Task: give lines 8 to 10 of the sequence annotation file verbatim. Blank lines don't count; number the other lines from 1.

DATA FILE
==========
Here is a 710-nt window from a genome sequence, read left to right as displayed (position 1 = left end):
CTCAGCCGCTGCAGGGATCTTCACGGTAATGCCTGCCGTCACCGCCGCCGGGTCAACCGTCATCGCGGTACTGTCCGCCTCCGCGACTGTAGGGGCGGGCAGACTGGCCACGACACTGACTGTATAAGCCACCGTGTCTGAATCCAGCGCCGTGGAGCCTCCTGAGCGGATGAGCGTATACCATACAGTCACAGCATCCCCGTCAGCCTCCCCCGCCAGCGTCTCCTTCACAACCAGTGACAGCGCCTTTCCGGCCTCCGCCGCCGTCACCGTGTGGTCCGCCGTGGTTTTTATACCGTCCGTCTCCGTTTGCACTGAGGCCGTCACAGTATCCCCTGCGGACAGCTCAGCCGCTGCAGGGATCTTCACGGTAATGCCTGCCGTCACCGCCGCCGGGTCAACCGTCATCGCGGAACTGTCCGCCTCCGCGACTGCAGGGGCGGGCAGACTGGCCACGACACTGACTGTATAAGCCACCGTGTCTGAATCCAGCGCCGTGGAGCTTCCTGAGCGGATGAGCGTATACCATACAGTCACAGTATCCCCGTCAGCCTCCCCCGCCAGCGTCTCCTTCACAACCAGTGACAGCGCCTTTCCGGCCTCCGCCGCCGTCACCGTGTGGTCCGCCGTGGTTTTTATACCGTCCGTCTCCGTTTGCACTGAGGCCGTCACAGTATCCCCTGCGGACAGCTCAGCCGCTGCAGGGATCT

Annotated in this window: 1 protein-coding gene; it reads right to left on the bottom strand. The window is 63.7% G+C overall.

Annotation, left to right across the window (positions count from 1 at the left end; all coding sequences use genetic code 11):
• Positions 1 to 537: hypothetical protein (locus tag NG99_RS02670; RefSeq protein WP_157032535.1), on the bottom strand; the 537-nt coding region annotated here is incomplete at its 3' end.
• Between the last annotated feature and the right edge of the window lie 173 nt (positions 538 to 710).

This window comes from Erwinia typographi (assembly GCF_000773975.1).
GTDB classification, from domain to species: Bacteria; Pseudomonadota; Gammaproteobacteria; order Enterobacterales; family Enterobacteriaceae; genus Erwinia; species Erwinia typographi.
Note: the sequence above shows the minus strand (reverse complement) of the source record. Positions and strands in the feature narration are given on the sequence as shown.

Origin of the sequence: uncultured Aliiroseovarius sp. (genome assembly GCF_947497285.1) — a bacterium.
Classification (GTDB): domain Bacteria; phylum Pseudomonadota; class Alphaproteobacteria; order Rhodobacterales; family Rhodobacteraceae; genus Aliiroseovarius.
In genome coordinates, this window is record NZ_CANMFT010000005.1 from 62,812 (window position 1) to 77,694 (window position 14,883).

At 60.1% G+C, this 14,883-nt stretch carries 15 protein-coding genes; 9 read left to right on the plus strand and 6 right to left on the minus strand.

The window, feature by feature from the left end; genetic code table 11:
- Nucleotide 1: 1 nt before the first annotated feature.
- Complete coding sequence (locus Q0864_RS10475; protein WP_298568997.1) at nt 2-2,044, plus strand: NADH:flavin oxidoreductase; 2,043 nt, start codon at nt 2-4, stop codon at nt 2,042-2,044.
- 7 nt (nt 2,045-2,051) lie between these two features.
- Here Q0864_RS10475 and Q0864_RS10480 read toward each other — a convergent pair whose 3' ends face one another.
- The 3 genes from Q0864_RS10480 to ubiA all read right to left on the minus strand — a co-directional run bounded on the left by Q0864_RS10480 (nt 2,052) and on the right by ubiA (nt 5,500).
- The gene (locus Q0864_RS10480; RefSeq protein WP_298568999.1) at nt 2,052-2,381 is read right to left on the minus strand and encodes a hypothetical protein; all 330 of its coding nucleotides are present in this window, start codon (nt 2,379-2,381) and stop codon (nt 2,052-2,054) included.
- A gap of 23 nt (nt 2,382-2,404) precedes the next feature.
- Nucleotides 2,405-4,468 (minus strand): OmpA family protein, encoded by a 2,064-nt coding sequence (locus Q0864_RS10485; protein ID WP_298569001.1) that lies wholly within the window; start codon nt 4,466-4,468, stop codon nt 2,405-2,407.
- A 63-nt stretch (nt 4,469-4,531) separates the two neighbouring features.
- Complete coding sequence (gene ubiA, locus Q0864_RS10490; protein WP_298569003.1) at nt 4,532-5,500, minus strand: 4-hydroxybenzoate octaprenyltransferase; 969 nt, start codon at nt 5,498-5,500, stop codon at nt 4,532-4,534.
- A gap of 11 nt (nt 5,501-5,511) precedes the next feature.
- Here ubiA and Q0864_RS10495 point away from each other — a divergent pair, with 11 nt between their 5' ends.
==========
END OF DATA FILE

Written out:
GTDB classification, from domain to species: Bacteria; Pseudomonadota; Gammaproteobacteria; order Enterobacterales; family Enterobacteriaceae; genus Erwinia; species Erwinia typographi.
Note: the sequence above shows the minus strand (reverse complement) of the source record. Positions and strands in the feature narration are given on the sequence as shown.

Origin of the sequence: uncultured Aliiroseovarius sp. (genome assembly GCF_947497285.1) — a bacterium.